Ruth Brewer Eisenberg

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Ruth Brewer Eisenberg
Ruth and Jacob Eisenberg.jpg
With husband, ca. 1927–1928
Years active1983-1988
Known forPlaying in piano duo, Ebony and Ivory
Spouse(s)Jacob Eisenberg (musician)
Partner(s)Margaret Patrick
RelativesMendelson Joe (nephew)

Ruth Brewer Eisenberg (1902–1996) was "Ivory" of "Ebony and Ivory," the inter-racial piano duo. Eisenberg and Margaret Patrick, "Ebony," each had a stroke in 1982, which partially disabled them. Prior to the stroke, each had studied and played classical piano. Eisenberg was disabled on the left, Patrick on the right. They were introduced at a post-stroke group in Englewood, New Jersey by the program's director, who knew of their shared love for music and thought perhaps together, they could play as one. A reporter dubbed them "Ebony and Ivory" after the song by Paul McCartney and Stevie Wonder, which was then a hit.


Eisenberg was born in New York in 1902 and grew up in West New York, New Jersey. At the age of eight, Eisenberg had a few piano lessons, but at 25¢, her parents felt they were too expensive and she didn't have enough talent, so her lessons were discontinued. In 1923, she married Jacob Eisenberg, a pianist, teacher and author. Eisenberg pestered his new wife to let him teach her how to play, but she didn't like to practice, so he agreed to do all the housework if she would practice the piano and she accepted the offer.[1][2] Jacob wrote textbooks on piano technique and he wanted to use his wife to try out his methods.[3] She toured the United States with him, playing at his lectures to demonstrate how adults could learn to master the piano using her husband's methods.[1][4] After her husband died in 1964, she sold their piano, but later missed it and bought another one. The first day she had the new piano, she played for eight hours. In time, she was playing short concerts for local senior citizen groups.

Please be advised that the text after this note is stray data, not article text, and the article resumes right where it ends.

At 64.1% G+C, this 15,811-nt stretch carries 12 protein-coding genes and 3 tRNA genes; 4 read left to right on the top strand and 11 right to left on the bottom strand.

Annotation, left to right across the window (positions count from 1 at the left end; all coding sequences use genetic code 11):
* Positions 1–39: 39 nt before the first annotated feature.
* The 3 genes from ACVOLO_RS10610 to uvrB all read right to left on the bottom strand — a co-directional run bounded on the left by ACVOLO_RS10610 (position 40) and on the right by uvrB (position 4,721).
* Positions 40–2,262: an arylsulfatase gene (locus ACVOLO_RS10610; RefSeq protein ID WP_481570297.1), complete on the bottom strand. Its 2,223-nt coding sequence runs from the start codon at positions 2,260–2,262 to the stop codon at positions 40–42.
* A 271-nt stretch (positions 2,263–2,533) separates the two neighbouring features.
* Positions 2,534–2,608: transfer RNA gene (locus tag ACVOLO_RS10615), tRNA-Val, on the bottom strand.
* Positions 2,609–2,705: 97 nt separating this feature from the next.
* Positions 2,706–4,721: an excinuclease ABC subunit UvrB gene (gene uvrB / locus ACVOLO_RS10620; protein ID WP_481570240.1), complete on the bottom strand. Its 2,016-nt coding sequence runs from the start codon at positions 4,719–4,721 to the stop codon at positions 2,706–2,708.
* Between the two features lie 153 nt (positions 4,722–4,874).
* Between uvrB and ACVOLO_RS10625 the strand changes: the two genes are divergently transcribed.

In 1982, she suffered a stroke. Although she learned to walk again and was able to return to her apartment in Cliffside Park, New Jersey, she remained unable to use her left hand. In the spring of 1983, she began visiting a post-stroke group at Southeast Senior Center for Independent Living in Englewood, New Jersey. The program director introduced her to Margaret Patrick, a black great-grandmother who had also played classical music until 1982, when she also suffered a stroke.[1]

Ruth Eisenberg and Margaret Patrick playing piano, one hand each

The two of them began to play together, one hand each. They began practicing at the Senior Center and occasionally at Eisenberg's apartment. In May 1983, a senior citizen center in Teaneck, New Jersey asked them to play at a party. Their story appeared in local newspapers and they began getting invitations to play at other area hospitals and senior centers.[1][5] A local reporter dubbed them Ebony and Ivory and the name stuck.[3] They began to play in other senior citizen facilities, in veterans' homes and hospitals.[3][4]

After being picked up by The New York Times, which put the story of "Ebony and Ivory" on its wire service, articles about them appeared in newspapers around the United States.[3][4][6][7] They were on television both in the US and abroad and appeared with Regis Philbin, Geraldo Rivera and David Hartman. Liberace, who was a fan of Ebony and Ivory, made his last television appearance on the Hour Magazine with Gary Collins and made it a condition of his appearance that if they would bring Eisenberg and Patrick on the program, he would come.[8] Newsman Morry Alter won an award for his CBS News report on them.[citation needed] They were featured on PM Magazine, CNN and NBC Nightly News, with Tom Brokaw.[9][10]